• With the second argument of add_shortcode(), you name a shortcode handler function. This function will be used to “handle” the shortcode: what that means is that it will return a text string that WordPress will then output onto the page. In this case, the function wpshout_sample_shortcode() simply returns “hi!”—which is what will appear on the page anytime[wpshout_sample_shortcode] is called.

This very simple shortcode setup is most of what we’ll be using in the examples below, but for completeness it’s also important to show you how to create shortcodes with content, and shortcodes that take passed-in arguments.

Creating a Custom Shortcode with Content and Passed-in Attributes

It’s also good to know how to create WordPress shortcodes that accept user-specified data. Here’s a shortcode with two new elements: a user-definable align attribute, and user-defined content inside the shortcode itself.

[pullquote_shortcode align="left"]This is the text that should 
go inside my pullquote[/pullquote_shortcode]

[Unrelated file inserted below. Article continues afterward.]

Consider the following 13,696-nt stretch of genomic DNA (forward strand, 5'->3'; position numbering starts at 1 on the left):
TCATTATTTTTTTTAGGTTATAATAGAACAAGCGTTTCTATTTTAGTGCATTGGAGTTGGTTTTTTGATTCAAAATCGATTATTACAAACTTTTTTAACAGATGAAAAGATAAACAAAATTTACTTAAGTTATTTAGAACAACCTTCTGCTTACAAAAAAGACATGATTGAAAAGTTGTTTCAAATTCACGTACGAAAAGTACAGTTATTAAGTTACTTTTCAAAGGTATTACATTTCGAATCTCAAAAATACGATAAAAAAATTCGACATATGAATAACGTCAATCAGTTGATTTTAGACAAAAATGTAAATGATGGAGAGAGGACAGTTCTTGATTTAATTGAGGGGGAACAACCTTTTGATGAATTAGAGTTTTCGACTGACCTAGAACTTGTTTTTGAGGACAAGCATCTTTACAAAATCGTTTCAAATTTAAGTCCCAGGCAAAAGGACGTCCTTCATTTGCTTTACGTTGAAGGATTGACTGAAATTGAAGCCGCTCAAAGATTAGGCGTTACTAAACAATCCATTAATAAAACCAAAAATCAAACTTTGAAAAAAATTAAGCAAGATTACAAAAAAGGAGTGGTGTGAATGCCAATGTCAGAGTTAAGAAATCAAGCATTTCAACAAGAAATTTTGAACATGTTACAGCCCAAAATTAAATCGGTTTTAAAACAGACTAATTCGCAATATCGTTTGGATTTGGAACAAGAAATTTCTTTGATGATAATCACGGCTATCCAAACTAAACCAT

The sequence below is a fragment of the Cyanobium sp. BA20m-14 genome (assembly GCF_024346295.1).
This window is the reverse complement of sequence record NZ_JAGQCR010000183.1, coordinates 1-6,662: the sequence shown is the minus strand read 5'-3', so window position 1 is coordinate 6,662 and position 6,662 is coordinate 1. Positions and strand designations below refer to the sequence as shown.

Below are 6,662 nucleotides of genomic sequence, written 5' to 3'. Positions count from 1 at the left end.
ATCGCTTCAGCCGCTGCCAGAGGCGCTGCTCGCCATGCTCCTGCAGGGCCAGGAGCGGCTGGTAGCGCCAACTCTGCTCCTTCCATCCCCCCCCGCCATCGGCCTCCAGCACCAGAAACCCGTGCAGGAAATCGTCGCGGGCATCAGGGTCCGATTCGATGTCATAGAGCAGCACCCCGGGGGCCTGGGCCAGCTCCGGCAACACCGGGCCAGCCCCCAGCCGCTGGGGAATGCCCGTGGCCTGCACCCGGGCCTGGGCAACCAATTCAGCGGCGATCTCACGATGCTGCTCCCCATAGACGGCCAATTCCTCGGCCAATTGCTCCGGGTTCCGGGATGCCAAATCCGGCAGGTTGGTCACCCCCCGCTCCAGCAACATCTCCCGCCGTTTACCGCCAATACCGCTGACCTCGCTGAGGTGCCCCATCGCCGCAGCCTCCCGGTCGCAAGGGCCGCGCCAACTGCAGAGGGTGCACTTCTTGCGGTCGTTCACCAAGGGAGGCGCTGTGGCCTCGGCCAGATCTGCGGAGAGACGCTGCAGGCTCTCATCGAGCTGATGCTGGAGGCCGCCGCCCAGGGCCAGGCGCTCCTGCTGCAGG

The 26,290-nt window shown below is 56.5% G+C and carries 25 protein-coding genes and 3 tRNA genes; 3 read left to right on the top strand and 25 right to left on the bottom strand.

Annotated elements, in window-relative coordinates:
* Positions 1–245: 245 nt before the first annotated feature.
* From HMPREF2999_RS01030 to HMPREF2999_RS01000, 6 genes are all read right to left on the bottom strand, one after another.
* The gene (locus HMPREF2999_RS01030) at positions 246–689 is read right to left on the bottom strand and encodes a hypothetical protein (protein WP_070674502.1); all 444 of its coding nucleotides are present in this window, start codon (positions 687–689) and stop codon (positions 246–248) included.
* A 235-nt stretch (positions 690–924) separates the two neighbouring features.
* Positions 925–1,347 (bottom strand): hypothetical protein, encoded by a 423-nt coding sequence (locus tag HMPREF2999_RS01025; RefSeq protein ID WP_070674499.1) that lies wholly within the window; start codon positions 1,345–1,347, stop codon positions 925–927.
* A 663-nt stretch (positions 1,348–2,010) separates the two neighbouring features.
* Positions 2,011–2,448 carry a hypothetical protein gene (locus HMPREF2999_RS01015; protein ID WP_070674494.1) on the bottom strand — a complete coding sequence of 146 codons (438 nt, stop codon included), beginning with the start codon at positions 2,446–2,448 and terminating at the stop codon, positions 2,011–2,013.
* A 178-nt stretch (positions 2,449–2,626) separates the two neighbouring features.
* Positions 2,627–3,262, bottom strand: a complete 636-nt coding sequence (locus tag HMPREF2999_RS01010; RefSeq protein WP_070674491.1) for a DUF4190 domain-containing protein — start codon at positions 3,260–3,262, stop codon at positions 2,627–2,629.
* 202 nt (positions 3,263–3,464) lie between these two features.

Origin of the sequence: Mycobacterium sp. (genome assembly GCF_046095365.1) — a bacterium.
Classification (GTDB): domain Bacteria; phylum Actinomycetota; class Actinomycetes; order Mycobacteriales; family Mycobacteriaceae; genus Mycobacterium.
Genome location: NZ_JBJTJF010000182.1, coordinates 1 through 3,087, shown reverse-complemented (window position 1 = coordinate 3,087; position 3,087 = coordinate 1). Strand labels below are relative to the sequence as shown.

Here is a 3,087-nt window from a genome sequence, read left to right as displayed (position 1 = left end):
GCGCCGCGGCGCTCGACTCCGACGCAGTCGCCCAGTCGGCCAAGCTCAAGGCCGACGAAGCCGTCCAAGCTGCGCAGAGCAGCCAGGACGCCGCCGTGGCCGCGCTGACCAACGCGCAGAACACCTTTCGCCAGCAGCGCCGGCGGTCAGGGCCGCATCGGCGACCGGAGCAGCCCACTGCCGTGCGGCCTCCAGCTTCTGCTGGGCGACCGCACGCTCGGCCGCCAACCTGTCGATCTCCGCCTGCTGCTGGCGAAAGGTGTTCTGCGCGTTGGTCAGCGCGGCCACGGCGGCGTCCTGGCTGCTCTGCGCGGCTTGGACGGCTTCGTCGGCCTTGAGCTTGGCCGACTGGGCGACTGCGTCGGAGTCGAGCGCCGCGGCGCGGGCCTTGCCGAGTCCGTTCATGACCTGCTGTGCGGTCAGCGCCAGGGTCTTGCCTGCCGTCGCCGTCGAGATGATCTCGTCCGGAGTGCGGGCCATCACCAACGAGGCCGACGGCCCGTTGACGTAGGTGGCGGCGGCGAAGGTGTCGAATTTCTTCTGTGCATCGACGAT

What do we “do with” this new data? By default, the shortcode handler function can take two arguments:

  1. An array of attributes
  2. The text content inside the shortcode.

Adding these to our handler function lets us work with them, as in this example:

// $attributes is an array of passed-in attributes. It would look like
// [ 'align' => 'left' ].
// $content is a string of passed-in shortcode content. It would look like
// 'This is the text that should go inside my pullquote'.
function pqsc_process_shortcode( $attributes, $content = null ) {
	// Save each attribute's value to its own variable.
	// This creates a variable $align with a value of 'left'.
	extract( shortcode_atts( array(
		'align' => ''
	), $attributes ) ); 
	// Return a string to display on the page
	return '<blockquote class="pullquote align' . $align . '">' . $content . '</blockquote>';